British vs. American English

I thought this was interesting. Our Brit trolls, er, I mean. friends can confirm the accuracy.
http://www.playpork.com/mix_british_vs_american_english.html
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On 2/15/2017 4:53 PM, Meanie wrote:

Oops, I forgot the "OT" since it's neither home repair or politics.
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Got caught on the back foot with your knickers down.
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Per Meanie:

"Two great countries separated by a common language."
--
Pete Cresswell

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In alt.home.repair, on Wed, 15 Feb 2017 16:53:44 -0500, Meanie

It's close.
Americans also say dungarees, taxi, handbag, mad**, public toilet,.sweets, tap***. timetable****. trousers,
We say garden if has flowers or, I think, specially chosen plants, or ?vegetables, I think? but not just for grass and trees.
We say pavement but it's broader than the sidewalk.
They have some pubs here but I guess they are pretending to be British. A British guy I worked with went to some bar downtown that had darts, but I don't remember if it was called a bar, a pub, ot even a saloon
Queue may eventually catch on since it's used in computer-talk, but the page is right, it hasn't yet.
We say rubbish once in a while but not for something specific like the Brits do.
We definitely say wardrobe and it means what the drawing shows, a closet on legs or wheels. An actualy closet doesn't even have a bottom, other than the floor.
And we dont' say flat for apartment, despite what the page syas.
**Note: Diary of a mad housewife.
***HOME REPAIR!!
****Maybe not so much anymore but we certainly used to.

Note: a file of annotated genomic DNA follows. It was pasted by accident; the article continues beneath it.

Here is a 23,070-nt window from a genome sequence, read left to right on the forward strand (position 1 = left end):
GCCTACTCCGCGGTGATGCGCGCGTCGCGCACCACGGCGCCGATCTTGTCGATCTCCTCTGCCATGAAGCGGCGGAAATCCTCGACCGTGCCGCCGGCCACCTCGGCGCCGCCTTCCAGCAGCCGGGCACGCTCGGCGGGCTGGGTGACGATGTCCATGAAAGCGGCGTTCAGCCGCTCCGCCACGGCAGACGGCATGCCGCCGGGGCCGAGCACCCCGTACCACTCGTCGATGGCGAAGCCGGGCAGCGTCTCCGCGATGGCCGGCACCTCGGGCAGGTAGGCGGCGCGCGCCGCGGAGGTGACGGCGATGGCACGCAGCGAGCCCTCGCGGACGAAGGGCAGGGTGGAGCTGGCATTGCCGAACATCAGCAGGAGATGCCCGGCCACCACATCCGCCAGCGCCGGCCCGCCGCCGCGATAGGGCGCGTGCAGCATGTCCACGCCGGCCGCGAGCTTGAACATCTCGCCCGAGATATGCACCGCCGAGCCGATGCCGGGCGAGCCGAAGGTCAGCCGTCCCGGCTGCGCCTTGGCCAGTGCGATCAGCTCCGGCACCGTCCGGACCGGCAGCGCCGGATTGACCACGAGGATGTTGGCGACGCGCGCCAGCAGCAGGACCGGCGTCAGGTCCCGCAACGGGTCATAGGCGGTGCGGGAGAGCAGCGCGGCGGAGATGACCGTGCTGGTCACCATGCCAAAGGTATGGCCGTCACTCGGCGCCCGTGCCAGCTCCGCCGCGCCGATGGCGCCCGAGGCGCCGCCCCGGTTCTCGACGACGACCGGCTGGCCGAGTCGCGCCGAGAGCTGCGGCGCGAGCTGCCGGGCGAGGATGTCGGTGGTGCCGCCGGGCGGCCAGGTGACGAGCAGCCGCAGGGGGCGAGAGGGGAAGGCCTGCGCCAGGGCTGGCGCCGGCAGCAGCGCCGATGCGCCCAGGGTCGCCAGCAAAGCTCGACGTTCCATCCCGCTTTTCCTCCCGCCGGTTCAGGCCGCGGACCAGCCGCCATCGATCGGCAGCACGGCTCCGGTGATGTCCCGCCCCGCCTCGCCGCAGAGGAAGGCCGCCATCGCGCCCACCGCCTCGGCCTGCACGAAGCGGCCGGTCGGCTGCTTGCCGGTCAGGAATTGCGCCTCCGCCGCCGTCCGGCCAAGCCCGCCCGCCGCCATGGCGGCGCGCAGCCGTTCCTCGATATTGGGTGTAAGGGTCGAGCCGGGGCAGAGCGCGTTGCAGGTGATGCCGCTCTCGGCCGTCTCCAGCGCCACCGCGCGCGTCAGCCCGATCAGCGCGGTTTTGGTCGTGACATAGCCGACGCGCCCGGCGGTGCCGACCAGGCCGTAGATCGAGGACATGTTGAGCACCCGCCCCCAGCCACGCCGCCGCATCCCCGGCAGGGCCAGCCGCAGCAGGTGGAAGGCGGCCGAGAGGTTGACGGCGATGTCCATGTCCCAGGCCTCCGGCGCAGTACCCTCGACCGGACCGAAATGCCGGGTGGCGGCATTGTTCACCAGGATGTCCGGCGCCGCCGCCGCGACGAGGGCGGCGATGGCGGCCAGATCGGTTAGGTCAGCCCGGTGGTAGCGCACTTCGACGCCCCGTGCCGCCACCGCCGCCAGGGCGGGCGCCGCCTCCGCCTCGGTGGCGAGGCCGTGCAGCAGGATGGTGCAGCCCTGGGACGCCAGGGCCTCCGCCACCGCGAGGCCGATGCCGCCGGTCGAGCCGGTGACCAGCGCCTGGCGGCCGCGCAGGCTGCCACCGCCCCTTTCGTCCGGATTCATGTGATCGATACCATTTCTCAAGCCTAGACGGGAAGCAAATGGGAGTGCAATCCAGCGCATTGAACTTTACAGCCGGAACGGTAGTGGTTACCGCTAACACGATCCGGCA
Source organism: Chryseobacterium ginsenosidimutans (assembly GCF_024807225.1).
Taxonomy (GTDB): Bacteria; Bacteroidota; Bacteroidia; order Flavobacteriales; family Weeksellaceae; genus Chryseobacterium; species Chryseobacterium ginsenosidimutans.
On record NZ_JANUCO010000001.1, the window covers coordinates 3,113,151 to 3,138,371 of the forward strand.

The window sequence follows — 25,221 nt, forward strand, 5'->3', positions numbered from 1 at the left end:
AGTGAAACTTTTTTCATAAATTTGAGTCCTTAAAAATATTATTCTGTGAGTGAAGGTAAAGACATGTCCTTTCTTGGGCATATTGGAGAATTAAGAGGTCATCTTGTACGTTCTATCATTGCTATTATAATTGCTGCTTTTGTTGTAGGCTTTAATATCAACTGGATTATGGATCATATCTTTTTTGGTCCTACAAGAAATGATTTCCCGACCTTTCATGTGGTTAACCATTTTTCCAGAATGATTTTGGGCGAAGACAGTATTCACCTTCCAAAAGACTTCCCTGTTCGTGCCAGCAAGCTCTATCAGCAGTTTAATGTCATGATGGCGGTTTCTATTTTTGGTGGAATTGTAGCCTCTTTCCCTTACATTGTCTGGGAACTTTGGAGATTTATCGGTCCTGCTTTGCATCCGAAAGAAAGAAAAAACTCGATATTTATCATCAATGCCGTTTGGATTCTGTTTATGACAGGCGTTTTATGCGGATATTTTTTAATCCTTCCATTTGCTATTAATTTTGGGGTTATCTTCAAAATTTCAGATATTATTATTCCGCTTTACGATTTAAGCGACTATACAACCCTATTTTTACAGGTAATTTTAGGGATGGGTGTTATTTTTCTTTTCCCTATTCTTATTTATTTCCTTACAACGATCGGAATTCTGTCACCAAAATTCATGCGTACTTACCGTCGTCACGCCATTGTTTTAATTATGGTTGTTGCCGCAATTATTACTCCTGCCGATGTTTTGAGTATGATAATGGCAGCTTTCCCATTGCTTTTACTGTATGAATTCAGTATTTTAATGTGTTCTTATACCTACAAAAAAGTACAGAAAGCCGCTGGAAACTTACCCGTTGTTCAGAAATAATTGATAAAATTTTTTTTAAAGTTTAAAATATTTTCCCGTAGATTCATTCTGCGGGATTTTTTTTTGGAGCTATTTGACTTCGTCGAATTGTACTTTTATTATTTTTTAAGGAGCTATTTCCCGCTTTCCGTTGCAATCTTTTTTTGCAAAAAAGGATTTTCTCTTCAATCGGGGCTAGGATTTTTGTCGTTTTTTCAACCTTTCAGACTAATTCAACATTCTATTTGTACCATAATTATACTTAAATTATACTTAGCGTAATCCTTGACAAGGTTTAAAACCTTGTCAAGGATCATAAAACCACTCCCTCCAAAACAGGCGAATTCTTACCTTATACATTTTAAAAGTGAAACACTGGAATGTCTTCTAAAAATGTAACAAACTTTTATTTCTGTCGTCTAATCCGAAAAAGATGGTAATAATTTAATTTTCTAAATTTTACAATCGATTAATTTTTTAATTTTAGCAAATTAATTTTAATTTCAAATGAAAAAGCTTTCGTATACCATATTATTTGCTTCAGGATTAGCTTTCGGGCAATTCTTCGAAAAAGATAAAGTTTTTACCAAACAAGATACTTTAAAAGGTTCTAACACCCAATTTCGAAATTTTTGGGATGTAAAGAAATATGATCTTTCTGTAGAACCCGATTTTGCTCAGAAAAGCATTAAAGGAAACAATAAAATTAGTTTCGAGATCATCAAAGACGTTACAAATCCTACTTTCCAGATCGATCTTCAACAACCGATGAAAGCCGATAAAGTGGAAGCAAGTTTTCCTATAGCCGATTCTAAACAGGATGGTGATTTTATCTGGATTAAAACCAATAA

I put a u in a few words where other Americans only use 'or". I don't know why I do it.
IIRC, it was Noah Webster who popularized the removal of the u when he published his dictionary and he promoted other changes too, simplifications, that caught on. Maybe I should call them choices instead of changes because spelling was not standardized, even in the 19th century.
I think he also changed centre to center. The successor to his dictionary is the Merriam-Webster dictionary. Despite lawsuits, they were not able to stop the use of Webster as a name for loads of other publications.
The New York Daily News and the Chicago Tribune also tried to make changes but I don't think they had many successes.
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On 02/15/2017 01:53 PM, Meanie wrote:

I listen to a lot of Brit documentaries. I love listening to brits struggle with pronouncing "Glacier" and "Controversy", especially Stevie (Steven Fry) and Simon Whistler. Same word, sound way, way different.
Funny, our two resident Brit troll, ooops, friends (now you have me doing it) have not chimed in.
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On 2/17/2017 8:39 PM, T wrote:

Perhaps they're afraid I have a gun.
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A good reason to leave the EU before they make us drive on the right, use the same mains plugs as them, convert road signs into km, etc, etc.
--
Change is inevitable, except from a vending machine.

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